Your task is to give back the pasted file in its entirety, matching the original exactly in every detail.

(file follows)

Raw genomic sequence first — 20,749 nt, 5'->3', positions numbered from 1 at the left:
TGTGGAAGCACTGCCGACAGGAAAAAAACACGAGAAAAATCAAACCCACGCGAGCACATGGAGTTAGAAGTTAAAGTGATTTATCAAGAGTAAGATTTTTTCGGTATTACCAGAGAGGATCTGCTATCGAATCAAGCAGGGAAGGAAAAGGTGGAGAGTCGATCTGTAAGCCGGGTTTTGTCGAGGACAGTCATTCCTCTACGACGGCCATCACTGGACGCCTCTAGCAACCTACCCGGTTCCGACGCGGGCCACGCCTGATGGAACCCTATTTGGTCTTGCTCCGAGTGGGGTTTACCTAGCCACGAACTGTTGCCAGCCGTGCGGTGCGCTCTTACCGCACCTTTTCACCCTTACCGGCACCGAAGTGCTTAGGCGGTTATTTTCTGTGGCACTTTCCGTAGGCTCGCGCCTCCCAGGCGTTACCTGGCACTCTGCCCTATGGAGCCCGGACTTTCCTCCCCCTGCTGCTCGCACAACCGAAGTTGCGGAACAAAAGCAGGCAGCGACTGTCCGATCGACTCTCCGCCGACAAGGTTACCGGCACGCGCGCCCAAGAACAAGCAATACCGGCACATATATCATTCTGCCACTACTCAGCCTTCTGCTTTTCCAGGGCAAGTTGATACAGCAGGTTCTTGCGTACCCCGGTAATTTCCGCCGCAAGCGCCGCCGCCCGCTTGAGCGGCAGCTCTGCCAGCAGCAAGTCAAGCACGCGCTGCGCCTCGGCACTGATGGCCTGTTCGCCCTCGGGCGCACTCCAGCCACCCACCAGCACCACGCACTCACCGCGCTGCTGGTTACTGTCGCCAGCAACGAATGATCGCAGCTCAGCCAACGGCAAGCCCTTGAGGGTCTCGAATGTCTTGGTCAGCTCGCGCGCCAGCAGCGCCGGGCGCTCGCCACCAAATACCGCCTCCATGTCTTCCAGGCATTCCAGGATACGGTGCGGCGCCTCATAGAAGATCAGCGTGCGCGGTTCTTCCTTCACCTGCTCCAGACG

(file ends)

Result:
Raw genomic sequence first — 20,749 nt, 5'->3', positions numbered from 1 at the left:
TGTGGAAGCACTGCCGACAGGAAAAAAACACGAGAAAAATCAAACCCACGCGAGCACATGGAGTTAGAAGTTAAAGTGATTTATCAAGAGTAAGATTTTTTCGGTATTACCAGAGAGGATCTGCTATCGAATCAAGCAGGGAAGGAAAAGGTGGAGAGTCGATCTGTAAGCCGGGTTTTGTCGAGGACAGTCATTCCTCTACGACGGCCATCACTGGACGCCTCTAGCAACCTACCCGGTTCCGACGCGGGCCACGCCTGATGGAACCCTATTTGGTCTTGCTCCGAGTGGGGTTTACCTAGCCACGAACTGTTGCCAGCCGTGCGGTGCGCTCTTACCGCACCTTTTCACCCTTACCGGCACCGAAGTGCTTAGGCGGTTATTTTCTGTGGCACTTTCCGTAGGCTCGCGCCTCCCAGGCGTTACCTGGCACTCTGCCCTATGGAGCCCGGACTTTCCTCCCCCTGCTGCTCGCACAACCGAAGTTGCGGAACAAAAGCAGGCAGCGACTGTCCGATCGACTCTCCGCCGACAAGGTTACCGGCACGCGCGCCCAAGAACAAGCAATACCGGCACATATATCATTCTGCCACTACTCAGCCTTCTGCTTTTCCAGGGCAAGTTGATACAGCAGGTTCTTGCGTACCCCGGTAATTTCCGCCGCAAGCGCCGCCGCCCGCTTGAGCGGCAGCTCTGCCAGCAGCAAGTCAAGCACGCGCTGCGCCTCGGCACTGATGGCCTGTTCGCCCTCGGGCGCACTCCAGCCACCCACCAGCACCACGCACTCACCGCGCTGCTGGTTACTGTCGCCAGCAACGAATGATCGCAGCTCAGCCAACGGCAAGCCCTTGAGGGTCTCGAATGTCTTGGTCAGCTCGCGCGCCAGCAGCGCCGGGCGCTCGCCACCAAATACCGCCTCCATGTCTTCCAGGCATTCCAGGATACGGTGCGGCGCCTCATAGAAGATCAGCGTGCGCGGTTCTTCCTTCACCTGCTCCAGACG